For the past several months, a diverse group of representatives from technology companies and the U.S. beef, pork and lamb industries has tackled a critical question related to global access for U.S. meat: What steps can the meat industry take to ensure that the introduction of new production and processing technologies does not interrupt trade?
“The U.S. meat industry is a global leader when it comes to advancements in quality, safety, efficiency and productivity, which is why our products are in such great demand around the world,” said Forrest Roberts, chief executive officer of the National Cattlemen’s Beef Association (NCBA). “Our goal as an industry is to adopt new technologies in a manner that is consistent with continuing to grow exports. To meet this objective it is imperative that we continue to work together as an industry in a proactive manner.”
Roberts was recently elected chairman of the Meat Industry International Stewardship Advisory Council (MIISAC), which was formed with exactly this goal in mind. Its primary focus is to foster better communication, coordination, and collaboration at all levels of red meat production, processing and marketing so that new technologies are introduced in a manner that minimizes disruptions in exports without stifling the development of next-generation technologies. Norman Bessac, vice president for international pork sales at Cargill Fresh Meats, was elected MIISAC vice chairman.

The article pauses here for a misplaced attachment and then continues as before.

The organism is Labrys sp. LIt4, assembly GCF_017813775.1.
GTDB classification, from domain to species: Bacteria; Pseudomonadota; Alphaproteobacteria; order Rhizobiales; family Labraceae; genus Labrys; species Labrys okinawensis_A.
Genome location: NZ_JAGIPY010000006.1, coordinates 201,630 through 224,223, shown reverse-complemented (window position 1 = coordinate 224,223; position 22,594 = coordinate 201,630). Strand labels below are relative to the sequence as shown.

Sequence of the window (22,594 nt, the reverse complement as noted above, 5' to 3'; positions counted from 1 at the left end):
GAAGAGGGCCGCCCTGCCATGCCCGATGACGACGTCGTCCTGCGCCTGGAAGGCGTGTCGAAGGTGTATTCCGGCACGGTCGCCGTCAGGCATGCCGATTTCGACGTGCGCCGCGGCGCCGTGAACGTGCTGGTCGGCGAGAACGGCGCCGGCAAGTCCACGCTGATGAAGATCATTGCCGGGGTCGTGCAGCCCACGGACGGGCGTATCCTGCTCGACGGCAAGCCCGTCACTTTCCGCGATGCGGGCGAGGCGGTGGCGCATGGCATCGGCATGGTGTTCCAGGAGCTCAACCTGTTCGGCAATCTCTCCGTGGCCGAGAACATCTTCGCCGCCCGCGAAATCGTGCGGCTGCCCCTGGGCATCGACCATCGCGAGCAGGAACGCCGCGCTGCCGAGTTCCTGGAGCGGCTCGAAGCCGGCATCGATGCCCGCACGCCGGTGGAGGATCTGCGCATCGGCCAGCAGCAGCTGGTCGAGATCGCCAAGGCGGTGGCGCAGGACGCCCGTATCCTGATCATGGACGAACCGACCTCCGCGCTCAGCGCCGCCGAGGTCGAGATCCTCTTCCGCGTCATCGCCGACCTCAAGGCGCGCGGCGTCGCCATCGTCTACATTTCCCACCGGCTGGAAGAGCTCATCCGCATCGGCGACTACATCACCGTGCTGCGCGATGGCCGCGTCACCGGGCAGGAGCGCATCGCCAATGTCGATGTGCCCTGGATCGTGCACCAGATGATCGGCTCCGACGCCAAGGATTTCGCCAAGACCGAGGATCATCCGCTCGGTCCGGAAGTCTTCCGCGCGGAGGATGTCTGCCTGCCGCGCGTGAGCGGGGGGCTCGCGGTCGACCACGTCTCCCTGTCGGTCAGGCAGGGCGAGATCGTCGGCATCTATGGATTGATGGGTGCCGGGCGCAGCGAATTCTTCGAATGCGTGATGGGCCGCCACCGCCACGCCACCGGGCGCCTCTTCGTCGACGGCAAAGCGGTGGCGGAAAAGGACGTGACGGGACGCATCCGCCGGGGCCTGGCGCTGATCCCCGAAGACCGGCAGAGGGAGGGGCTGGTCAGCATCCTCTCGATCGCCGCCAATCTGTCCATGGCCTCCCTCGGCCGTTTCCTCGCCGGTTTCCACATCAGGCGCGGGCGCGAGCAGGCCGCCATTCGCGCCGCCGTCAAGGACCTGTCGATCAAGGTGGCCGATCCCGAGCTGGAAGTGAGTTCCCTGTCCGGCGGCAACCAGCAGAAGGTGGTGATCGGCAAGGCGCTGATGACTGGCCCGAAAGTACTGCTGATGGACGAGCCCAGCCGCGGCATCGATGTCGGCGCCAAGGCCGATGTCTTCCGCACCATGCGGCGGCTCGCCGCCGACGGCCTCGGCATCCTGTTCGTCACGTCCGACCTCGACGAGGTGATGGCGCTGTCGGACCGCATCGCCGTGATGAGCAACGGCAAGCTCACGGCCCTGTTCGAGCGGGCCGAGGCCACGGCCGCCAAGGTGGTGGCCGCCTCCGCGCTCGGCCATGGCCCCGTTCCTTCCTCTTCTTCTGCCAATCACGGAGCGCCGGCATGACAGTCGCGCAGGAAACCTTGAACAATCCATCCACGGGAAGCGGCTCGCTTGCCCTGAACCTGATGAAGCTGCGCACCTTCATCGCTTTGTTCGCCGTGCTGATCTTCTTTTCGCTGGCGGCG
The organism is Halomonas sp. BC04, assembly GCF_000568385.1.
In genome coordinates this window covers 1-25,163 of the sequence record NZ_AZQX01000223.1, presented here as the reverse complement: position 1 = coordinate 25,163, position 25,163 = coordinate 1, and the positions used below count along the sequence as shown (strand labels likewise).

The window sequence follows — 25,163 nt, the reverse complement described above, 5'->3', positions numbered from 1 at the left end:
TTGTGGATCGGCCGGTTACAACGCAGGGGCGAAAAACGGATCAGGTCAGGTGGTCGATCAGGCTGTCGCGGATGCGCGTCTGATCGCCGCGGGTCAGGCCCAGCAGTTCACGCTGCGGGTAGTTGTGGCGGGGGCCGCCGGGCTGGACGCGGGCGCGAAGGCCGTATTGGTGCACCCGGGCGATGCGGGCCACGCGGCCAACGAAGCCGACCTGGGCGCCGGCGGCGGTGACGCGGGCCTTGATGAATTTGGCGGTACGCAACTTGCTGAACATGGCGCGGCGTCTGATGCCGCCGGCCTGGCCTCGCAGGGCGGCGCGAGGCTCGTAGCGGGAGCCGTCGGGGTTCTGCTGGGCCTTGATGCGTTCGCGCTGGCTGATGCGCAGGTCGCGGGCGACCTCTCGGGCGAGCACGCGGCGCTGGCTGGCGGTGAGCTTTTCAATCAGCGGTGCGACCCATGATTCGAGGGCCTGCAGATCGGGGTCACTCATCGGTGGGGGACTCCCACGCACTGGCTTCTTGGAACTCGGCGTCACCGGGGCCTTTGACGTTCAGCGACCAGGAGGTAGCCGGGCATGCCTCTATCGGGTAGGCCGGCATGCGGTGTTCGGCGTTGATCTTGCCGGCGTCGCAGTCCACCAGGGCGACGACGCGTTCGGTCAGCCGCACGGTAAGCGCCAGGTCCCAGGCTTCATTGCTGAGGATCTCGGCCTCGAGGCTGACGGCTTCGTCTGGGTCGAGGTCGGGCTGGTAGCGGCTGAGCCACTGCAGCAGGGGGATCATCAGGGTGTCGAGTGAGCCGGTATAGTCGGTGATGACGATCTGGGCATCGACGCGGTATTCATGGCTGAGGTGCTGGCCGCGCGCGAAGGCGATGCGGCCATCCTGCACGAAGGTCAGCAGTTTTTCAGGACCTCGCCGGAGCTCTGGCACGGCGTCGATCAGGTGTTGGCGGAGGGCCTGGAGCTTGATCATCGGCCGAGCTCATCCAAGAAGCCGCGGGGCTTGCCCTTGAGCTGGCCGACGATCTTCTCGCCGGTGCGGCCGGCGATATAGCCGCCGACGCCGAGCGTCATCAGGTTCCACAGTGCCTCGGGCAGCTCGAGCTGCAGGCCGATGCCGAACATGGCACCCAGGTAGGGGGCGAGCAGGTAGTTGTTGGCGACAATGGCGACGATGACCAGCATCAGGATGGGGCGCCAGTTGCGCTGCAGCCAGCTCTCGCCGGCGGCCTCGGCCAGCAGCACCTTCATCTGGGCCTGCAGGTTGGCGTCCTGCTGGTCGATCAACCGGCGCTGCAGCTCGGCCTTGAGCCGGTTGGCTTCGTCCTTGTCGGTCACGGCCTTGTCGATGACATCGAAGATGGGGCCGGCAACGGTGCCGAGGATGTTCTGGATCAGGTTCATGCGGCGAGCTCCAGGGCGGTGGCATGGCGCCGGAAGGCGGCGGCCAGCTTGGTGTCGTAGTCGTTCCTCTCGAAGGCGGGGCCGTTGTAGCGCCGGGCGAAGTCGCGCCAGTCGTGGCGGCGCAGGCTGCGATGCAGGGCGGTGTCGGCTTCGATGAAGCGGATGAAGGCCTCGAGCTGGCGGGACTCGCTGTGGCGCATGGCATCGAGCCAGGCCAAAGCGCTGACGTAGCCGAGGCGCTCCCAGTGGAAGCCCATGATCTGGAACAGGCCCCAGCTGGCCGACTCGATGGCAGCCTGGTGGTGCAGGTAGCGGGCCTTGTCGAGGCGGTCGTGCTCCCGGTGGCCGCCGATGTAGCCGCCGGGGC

To ensure that MIISAC draws upon experience and expertise from a broad range of meat and livestock sectors, it includes representatives from the Cattleman’s Beef Board, NCBA, National Pork Board, National Pork Producers Council, American Lamb Board, the feedgrains sector, meat packing and export trading companies, technology providers, American Meat Institute, North American Meat Association and the U.S. Meat Export Federation (USMEF). Roberts and Bessac have appointed working group chairs for operations, strategy, and communications to carry the work of the council forward.
As new technology products are launched into the U.S. market, MIISAC will collaborate with the companies introducing the products to assess the potential benefits and costs of their adoption to the red meat industry and develop strategies for minimizing impediments in export markets that have not approved the technology. Questions addressed in this process could include:
- Do regulatory approvals need to be secured in key international markets?
- How long will this process take?
- Will approval be controversial, and how will this impact consumer confidence?
- Is there an avenue, such as the Codex Alimentarius Commission (CODEX), for establishing an international standard? Which trading partners are likely to adopt a CODEX standard?
- How do we address foreign markets that have no functioning regulatory process?
In carrying out its mandate, MIISAC will not be setting industry policy, nor will it approve or disapprove new technologies.
“The goal is definitely not to serve as a standard-setting or policy-making body, but rather to provide a broad, forward-thinking perspective on how a new technology will impact our industry once it is approved,” Roberts explained.